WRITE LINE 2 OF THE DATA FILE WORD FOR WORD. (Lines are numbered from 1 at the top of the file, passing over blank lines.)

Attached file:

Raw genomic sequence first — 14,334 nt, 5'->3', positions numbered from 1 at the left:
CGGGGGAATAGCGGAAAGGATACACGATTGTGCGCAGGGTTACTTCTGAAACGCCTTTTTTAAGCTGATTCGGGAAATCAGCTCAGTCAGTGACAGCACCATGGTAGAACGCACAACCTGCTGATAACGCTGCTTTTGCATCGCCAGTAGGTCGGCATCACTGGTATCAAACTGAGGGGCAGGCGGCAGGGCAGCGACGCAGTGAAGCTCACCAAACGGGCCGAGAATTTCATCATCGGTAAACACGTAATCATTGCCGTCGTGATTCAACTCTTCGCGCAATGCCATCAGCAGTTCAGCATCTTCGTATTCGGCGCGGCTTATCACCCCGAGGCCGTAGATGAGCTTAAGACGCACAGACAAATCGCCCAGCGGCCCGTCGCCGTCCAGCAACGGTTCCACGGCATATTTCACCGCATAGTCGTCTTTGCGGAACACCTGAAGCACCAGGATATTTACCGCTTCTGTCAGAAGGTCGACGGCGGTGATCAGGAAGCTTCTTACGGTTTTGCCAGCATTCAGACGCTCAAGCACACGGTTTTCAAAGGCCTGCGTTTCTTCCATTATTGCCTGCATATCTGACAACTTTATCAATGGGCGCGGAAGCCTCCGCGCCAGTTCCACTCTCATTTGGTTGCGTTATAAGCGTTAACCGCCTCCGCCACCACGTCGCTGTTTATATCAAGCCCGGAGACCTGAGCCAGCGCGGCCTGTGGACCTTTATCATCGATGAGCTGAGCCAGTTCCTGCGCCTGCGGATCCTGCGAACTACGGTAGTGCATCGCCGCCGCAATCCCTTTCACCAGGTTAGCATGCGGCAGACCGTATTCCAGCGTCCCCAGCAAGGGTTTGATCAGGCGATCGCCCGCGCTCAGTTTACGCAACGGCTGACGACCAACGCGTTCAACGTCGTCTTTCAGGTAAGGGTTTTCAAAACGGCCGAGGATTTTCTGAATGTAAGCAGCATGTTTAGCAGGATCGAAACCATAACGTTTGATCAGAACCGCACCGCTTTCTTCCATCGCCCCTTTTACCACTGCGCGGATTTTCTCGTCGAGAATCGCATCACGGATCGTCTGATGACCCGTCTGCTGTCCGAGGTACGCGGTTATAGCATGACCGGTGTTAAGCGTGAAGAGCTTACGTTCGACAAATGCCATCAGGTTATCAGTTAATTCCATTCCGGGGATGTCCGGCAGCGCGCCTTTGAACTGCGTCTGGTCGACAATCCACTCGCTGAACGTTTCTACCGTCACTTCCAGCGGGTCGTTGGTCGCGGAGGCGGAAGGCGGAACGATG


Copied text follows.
CGGGGGAATAGCGGAAAGGATACACGATTGTGCGCAGGGTTACTTCTGAAACGCCTTTTTTAAGCTGATTCGGGAAATCAGCTCAGTCAGTGACAGCACCATGGTAGAACGCACAACCTGCTGATAACGCTGCTTTTGCATCGCCAGTAGGTCGGCATCACTGGTATCAAACTGAGGGGCAGGCGGCAGGGCAGCGACGCAGTGAAGCTCACCAAACGGGCCGAGAATTTCATCATCGGTAAACACGTAATCATTGCCGTCGTGATTCAACTCTTCGCGCAATGCCATCAGCAGTTCAGCATCTTCGTATTCGGCGCGGCTTATCACCCCGAGGCCGTAGATGAGCTTAAGACGCACAGACAAATCGCCCAGCGGCCCGTCGCCGTCCAGCAACGGTTCCACGGCATATTTCACCGCATAGTCGTCTTTGCGGAACACCTGAAGCACCAGGATATTTACCGCTTCTGTCAGAAGGTCGACGGCGGTGATCAGGAAGCTTCTTACGGTTTTGCCAGCATTCAGACGCTCAAGCACACGGTTTTCAAAGGCCTGCGTTTCTTCCATTATTGCCTGCATATCTGACAACTTTATCAATGGGCGCGGAAGCCTCCGCGCCAGTTCCACTCTCATTTGGTTGCGTTATAAGCGTTAACCGCCTCCGCCACCACGTCGCTGTTTATATCAAGCCCGGAGACCTGAGCCAGCGCGGCCTGTGGACCTTTATCATCGATGAGCTGAGCCAGTTCCTGCGCCTGCGGATCCTGCGAACTACGGTAGTGCATCGCCGCCGCAATCCCTTTCACCAGGTTAGCATGCGGCAGACCGTATTCCAGCGTCCCCAGCAAGGGTTTGATCAGGCGATCGCCCGCGCTCAGTTTACGCAACGGCTGACGACCAACGCGTTCAACGTCGTCTTTCAGGTAAGGGTTTTCAAAACGGCCGAGGATTTTCTGAATGTAAGCAGCATGTTTAGCAGGATCGAAACCATAACGTTTGATCAGAACCGCACCGCTTTCTTCCATCGCCCCTTTTACCACTGCGCGGATTTTCTCGTCGAGAATCGCATCACGGATCGTCTGATGACCCGTCTGCTGTCCGAGGTACGCGGTTATAGCATGACCGGTGTTAAGCGTGAAGAGCTTACGTTCGACAAATGCCATCAGGTTATCAGTTAATTCCATTCCGGGGATGTCCGGCAGCGCGCCTTTGAACTGCGTCTGGTCGACAATCCACTCGCTGAACGTTTCTACCGTCACTTCCAGCGGGTCGTTGGTCGCGGAGGCGGAAGGCGGAACGATG